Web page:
Music that keeps you motivated
It’s January, and our New Year’s resolve will never be stronger. If you’re looking at the new year as impetus to get your workouts in gear, you’re not alone. According to a Nielsen survey, the No. 1 new year’s vow last year was to “stay fit and healthy” or to “lose weight,” a promise that 69 percent of us made to ourselves.
But resolving to do something and actually doing it are two different things. How can we keep the first-week momentum going?
One way: with music.
Ann Hill has been running two miles a day, five days a week through the neighborhood for years. But only recently has she discovered some apps that make her workouts a little easier.
“One summer, I found what Nike [the Nike+ Running app] called a ‘Tempo’ playlist,” Ann says. “I really liked it because it would say, ‘Start running,’ and then start playing music at my tempo. It was all what I call ‘spa music.’ I could zone out and get into the groove. The summer I stuck with it, I did get faster because it told me my pace.”
Ann, who has three daughters, says she’s not much on listening to the radio. “Once the girls get out of the car, and there’s no noise, I’m like, ‘Oh, there’s no noise!’” So she depends on apps to choose the music she runs to. There are many.
“You can play music through Map My Run, but I need to play with that to figure it out, and fiddling with that app is not what I’m going to do tonight. Run Faster is one that might make me run faster, but it kind of yells at you. I need someone to tell me, ‘You’re doing a great job,’ not, ‘You’re going too slow.’ There’s another app called Spring, which will time your pace. But I get tired of all these apps that are $5, $5, $5, until you’ve spent $50 a month.”
Ultimately, Ann joined Spotify for $10 a month. “You can listen to songs and say, ‘Yes, I like that,’ and put it in your playlist, so you’ve got songs that motivate you to run.” Or you can choose already-set playlists. “I listen to a playlist called Confidence Boost,” she says. “It plays mostly Top 40.”
Another option she likes is audio books. “When I’ve done that, I sometimes find myself extending my run to finish a chapter. And there’s definitely no repeating [songs] when you’re listening to a book.”
Melissa Granberry also runs three to four times a week and has run marathons with her husband Zach. “When I’m running, I need a beat,” the mother of three says. “I think it just kind of keeps me going, gives me something to sing along to in my head and keeps me distracted.”
Unlike Ann, Melissa chooses each song on her playlist. “It’s embarrassing what’s on my running playlist,” she says. “It’s dance and rap and stuff with a beat, songs from the ’90s and 2000s. A lot of old Justin Timberlake. Although when I walk Rocky [the dog], it’s more like Ed Sheeran, songs I like, and I don’t need a beat.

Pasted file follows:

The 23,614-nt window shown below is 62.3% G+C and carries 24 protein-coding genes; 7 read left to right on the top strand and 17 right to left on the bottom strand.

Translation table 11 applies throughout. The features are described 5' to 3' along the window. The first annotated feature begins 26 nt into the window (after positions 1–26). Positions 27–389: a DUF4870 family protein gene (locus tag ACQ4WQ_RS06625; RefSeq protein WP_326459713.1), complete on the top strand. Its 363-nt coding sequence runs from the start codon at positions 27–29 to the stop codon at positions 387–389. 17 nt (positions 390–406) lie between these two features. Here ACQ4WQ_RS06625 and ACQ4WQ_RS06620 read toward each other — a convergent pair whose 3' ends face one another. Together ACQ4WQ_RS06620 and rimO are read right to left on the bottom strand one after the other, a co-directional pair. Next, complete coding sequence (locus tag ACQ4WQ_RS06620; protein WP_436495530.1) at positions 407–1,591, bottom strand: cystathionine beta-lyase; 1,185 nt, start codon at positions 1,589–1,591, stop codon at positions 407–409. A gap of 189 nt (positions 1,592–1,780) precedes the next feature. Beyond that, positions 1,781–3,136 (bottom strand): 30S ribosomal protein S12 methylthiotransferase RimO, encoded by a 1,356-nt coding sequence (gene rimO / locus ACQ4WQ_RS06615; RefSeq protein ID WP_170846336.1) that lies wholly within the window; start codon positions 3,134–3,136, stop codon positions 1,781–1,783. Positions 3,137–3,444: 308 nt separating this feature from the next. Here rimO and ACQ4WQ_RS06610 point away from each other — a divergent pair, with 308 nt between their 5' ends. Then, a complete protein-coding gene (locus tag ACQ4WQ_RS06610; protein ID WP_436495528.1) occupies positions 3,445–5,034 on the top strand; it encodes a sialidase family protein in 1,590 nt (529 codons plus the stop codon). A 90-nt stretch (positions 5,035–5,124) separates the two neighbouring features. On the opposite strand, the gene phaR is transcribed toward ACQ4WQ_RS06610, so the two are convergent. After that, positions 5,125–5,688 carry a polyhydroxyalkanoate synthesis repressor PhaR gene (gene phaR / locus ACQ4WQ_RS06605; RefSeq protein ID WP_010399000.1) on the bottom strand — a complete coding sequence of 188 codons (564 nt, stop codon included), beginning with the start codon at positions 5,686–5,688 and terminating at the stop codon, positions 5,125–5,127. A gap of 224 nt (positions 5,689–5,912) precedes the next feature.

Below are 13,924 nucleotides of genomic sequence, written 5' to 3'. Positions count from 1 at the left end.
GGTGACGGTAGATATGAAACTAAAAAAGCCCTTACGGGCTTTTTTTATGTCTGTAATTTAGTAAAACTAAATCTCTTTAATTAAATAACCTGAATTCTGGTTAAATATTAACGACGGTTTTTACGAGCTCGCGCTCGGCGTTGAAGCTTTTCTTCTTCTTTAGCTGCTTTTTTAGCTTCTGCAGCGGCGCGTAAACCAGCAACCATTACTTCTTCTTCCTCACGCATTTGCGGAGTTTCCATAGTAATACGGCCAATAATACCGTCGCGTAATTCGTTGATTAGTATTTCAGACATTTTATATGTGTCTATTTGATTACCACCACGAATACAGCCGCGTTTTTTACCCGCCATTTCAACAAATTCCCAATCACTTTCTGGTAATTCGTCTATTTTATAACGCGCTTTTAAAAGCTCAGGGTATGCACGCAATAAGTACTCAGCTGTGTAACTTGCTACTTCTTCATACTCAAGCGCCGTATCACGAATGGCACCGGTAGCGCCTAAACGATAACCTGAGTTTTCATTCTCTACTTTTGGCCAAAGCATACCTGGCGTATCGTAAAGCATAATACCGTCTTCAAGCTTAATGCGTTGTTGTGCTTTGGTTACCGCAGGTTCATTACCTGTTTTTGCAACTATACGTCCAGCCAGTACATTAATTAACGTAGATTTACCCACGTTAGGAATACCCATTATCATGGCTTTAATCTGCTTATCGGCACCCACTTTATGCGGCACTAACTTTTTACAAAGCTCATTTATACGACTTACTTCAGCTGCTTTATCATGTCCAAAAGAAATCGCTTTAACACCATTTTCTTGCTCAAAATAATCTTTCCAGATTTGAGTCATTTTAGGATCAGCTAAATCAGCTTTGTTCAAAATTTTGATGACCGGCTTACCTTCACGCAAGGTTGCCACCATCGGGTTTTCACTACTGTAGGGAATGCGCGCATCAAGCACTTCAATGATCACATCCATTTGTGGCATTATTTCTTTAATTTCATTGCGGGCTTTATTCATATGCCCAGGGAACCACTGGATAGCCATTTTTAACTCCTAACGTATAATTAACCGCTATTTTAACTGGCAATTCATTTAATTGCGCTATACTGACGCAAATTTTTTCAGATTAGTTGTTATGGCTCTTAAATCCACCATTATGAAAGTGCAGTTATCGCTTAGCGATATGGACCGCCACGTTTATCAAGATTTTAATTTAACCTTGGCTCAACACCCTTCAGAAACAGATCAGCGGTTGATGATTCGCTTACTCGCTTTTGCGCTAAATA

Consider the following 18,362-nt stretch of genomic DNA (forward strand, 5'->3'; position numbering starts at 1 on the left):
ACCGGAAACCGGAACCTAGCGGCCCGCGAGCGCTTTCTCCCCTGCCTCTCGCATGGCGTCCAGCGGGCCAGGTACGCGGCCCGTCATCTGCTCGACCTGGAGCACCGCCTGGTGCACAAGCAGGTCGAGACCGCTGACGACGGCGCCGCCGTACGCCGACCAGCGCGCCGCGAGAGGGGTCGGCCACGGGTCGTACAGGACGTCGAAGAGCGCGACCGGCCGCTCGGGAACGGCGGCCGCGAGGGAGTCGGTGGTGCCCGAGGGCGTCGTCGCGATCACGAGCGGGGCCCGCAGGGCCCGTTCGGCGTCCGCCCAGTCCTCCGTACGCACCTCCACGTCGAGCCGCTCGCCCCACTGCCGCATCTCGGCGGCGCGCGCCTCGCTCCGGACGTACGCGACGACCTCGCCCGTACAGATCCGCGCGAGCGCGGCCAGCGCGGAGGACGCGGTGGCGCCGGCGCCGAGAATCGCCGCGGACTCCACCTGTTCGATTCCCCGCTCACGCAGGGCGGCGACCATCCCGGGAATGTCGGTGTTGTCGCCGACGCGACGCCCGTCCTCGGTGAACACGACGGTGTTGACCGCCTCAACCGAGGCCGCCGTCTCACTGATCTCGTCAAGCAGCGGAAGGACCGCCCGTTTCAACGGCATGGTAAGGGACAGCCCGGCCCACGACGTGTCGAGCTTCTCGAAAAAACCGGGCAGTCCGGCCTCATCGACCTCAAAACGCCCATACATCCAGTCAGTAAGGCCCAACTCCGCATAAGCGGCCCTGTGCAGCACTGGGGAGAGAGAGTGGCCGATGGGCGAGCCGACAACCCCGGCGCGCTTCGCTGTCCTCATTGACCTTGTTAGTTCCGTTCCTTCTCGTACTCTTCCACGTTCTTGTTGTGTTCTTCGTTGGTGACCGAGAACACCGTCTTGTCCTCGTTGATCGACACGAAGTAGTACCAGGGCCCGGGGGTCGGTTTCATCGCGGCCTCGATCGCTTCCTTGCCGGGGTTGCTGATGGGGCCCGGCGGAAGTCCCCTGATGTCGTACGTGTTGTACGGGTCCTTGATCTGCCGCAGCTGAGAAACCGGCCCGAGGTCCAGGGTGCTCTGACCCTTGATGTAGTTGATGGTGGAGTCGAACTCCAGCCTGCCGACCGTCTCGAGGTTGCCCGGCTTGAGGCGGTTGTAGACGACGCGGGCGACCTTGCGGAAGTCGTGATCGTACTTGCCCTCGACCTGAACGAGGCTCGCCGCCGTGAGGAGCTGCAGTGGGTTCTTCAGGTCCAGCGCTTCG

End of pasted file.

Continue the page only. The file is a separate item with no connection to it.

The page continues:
“I’m constantly adding to it and taking things off. If I keep skipping a song, I’ll take it off. And if they play a good song at Row or Orangetheory [gyms Melissa frequents], I’ll add it to my list. The other day at Orangetheory I added a song to my playlist as soon as I got in the car.”
Melissa’s daughter McKenna, a junior at Lamar High School, follows her mom’s footsteps and runs three miles every weekday for Lamar’s cross-country team. While she doesn’t like listening to music for sprints, she does when running distance. “I think listening to music helps my workout, because it gives me a rhythm to breathe to,” she says. “It helps me set a pace. I can tell how long I’ve been running by how many songs I’ve played, and sometimes the songs will give me more energy to run faster.”
Like her mom, McKenna uses Apple Music to add songs to a customized list. “Whenever I hear a song with a good beat, whether it’s on the radio or on one of my friends’ playlists, I will add it to my own,” she says. Unlike her mom, McKenna says she’d rather not share all of the songs on her playlist, because some aren’t entirely appropriate. But favorites include Drake, Kendrick Lamar and Beyoncé.
Lose Yourself, Eminem
Kiss This, The Struts
Locked Out of Heaven, Bruno Mars
Don’t Let Me Down, The Chainsmokers
Don’t, Ed Sheeran
King Kunta, Kendrick Lamar
This is How we Do, Katy Perry
Like I Love You, Justin Timberlake
Carry Out, Timbaland and Justin Timberlake
All About It, Hoodie Allen
She Sells Sanctuary, The Cult
Not Afraid, Eminem
Boom Boom Pow, Black Eyed Peas
The Way I Are, Timbaland
Kiss Kiss, Chris Brown
NO, Meghan Trainor
Truffle Butter, Nicki Minaj
Starboy, The Weeknd
Hello Good Morning, Diddy/Dirty Money
24K Magic, Bruno Mars
Swimming Pools, Kendrick Lamar
m.A.A.d. City, Kendrick Lamar
Backseat Freestyle, Kendrick Lamar
Know Yourself, Drake
I Mean It, G-Eazy, featuring Remo
Pursuit of Happiness, Kid Cudi
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